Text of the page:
Figure 5: The vertex sees a subinterval  which is restricted by and .

Note that every interval is restricted by exactly two points in , see Figure 5. In case of ambiguity, due to collinearities, we say the point in closer to is the restricting point. Those vertices can be either the endpoints of ( and ) or a different reflex vertex in . We show the following claim.

Claim 2.

If is a reflex vertex that restricts the reflex vertex then it holds that

Proof.

The triangle formed by and is trivially convex and fully contained inside . The reflex vertex is on the boundary of the triangle and thus sees every point of . In particular also . ∎

Given the previous claim, we construct the visibility restriction graph as follows. The vertices are formed by the points in . We say that forms a directed edge, if is restricted by . We summarize a few useful properties of  in the following claim.

Claim 3.

The visibility restriction graph of a polygon with point visibility width at most has the following properties.

  1. The segment endpoints are the only two sinks.

  2. The out-degree is two for every vertex .

  3. The in-degree is at most for every vertex .

  4. The longest path has at most vertices.

Proof.

By definition, every reflex vertex is restricted by exactly two vertices in . This implies Item 1 and 2.

Any reflex vertex can see itself and all its neighbors. Its in-degree neighbors are also reflex vertices. As no point can see more than reflex vertices has at most in-degree neighbors. This concludes the proof of Item 3.

Finally, to prove Item 4, let be a directed path. Then it holds that there is a point

The point  sees all reflex vertices of the path . As no point sees more than reflex vertices, it holds that has at most reflex vertices. As all but potentially the first vertex is a reflex vertex, we have . ∎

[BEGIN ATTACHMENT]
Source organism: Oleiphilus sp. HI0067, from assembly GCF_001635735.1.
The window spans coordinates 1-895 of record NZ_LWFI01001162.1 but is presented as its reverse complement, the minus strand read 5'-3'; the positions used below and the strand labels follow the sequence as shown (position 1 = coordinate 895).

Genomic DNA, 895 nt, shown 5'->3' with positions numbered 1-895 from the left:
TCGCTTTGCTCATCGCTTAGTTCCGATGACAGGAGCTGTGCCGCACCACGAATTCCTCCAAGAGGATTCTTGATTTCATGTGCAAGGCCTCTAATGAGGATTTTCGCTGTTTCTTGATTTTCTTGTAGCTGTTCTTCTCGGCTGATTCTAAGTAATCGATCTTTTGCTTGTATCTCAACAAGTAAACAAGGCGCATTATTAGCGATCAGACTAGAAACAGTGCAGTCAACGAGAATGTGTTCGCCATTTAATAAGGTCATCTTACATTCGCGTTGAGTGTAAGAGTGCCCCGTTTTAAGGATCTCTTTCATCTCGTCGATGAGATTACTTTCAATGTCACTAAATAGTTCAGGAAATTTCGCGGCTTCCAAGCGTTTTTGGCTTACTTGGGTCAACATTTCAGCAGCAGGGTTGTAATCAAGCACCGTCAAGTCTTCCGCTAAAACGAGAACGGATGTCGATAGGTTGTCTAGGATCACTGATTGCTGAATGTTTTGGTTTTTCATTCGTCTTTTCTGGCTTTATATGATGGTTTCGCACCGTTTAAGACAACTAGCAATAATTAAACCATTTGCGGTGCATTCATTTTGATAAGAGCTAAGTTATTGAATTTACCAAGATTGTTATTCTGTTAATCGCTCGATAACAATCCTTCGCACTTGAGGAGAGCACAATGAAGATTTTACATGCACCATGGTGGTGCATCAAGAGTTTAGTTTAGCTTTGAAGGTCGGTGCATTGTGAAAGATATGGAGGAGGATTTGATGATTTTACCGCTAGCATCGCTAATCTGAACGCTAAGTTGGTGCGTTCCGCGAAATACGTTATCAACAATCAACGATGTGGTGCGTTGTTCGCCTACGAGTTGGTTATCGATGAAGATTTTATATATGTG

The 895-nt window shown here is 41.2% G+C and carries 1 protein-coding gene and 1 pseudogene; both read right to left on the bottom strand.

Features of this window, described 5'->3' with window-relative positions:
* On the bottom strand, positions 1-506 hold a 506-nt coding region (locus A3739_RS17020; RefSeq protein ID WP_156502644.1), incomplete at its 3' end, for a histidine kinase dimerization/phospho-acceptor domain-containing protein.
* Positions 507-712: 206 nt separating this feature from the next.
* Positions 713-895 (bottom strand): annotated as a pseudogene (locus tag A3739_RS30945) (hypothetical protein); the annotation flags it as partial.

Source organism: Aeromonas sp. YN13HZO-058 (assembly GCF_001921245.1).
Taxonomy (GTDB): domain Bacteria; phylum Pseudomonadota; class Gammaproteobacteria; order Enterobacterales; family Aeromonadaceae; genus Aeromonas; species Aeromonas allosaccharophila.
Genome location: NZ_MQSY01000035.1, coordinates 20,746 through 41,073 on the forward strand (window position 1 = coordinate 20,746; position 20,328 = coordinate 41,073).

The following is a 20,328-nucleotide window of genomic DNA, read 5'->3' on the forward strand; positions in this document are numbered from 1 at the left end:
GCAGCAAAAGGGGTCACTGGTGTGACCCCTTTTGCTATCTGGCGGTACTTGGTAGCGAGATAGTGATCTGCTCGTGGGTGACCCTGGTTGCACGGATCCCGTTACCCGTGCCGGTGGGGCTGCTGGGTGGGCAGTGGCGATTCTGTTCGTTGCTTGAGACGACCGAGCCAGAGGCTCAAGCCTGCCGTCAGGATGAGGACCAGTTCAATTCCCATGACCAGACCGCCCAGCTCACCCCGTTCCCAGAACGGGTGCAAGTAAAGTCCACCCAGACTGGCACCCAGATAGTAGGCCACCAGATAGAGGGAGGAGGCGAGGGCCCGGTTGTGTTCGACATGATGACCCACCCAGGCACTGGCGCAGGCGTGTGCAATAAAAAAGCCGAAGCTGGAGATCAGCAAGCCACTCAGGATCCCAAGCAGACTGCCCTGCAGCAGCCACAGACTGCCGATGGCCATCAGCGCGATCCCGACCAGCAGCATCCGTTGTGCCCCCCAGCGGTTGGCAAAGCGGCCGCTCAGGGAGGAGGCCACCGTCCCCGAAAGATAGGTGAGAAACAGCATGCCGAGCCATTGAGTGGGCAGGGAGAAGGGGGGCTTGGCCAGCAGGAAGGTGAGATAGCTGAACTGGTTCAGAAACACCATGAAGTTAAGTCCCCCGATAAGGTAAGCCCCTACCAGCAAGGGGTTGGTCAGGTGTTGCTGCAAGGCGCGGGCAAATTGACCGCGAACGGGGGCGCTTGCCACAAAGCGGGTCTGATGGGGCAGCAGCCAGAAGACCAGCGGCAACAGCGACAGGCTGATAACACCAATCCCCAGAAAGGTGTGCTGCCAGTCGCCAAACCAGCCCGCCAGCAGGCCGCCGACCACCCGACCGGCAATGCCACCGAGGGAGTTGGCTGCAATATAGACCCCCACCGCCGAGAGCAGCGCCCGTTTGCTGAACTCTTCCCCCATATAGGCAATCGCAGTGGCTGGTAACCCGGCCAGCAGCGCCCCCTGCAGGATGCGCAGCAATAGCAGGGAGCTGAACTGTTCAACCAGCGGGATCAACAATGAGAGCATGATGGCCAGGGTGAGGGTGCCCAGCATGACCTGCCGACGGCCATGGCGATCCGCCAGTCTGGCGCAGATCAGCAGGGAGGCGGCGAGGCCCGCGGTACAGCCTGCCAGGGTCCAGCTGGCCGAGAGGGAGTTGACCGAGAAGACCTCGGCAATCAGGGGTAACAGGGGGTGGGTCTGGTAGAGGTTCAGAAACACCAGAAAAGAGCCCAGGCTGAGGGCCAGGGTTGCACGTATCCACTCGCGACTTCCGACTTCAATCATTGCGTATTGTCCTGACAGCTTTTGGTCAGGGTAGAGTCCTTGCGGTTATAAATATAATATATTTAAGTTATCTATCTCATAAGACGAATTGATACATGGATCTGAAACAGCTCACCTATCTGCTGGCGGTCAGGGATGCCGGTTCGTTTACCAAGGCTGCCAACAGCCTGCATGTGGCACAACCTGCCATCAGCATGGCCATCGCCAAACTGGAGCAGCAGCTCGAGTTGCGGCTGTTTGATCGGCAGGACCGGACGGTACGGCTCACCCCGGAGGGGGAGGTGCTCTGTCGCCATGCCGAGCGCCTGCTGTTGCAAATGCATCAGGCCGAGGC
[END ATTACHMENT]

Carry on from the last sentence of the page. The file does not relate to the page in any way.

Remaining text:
The properties of the last claim enable us to give an upper bound on the size of and thus also on the size of .

Claim 4.

The visibility restriction graph  of a polygon with point visibility width has at most vertices.

Proof.

We organize  into layers depending on the distance from  and . Note that if layer  has  vertices then layer  has at most vertices. As there are at most layers and the first layer has size two we get that has at most

vertices. ∎

3 Conclusion

We believe that local complexity has the potential to be a useful parameter. We gave two ways to define local complexity in a rigorous way and showed how those two ways relate to one another. We want to end with a few open questions.

  1. Can we find algorithms and data structures that can make use of low local complexity?

  2. Can we compute or approximate the point visibility width and chord visibility width in an efficient manner? Note that this is more a theoretical question. We do not necessarily need to know the chord visibility width of a polygon to use the concept in the design and analysis of an algorithm.

  3. Are there other ways to formalize the idea of low local complexity within a polygonal region?

References

  • [1] A. Agrawal and M. Zehavi (2020) Parameterized analysis of art gallery and terrain guarding. In International Computer Science Symposium in Russia, LNCS, Vol. 12159, pp. 16–29. External Links: Document Cited by: §1.
  • [2] A. Efrat and S. Har-Peled (2006) Guarding galleries and terrains. Information Processing Letters 100 (6), pp. 238–245. External Links: ISSN 0020-0190, Document Cited by: §1.
  • [3] S. Hengeveld and T. Miltzow (2020) A practical algorithm with performance guarantees for the art~gallery problem. CoRR abs/2007.06920. External Links: 2007.06920 Cited by: §1.
  • [4] D. G. Kirkpatrick and R. Seidel (1986) The ultimate planar convex hull algorithm?. SIAM Journal on Computing 15 (1), pp. 287–299. External Links: Document Cited by: §1.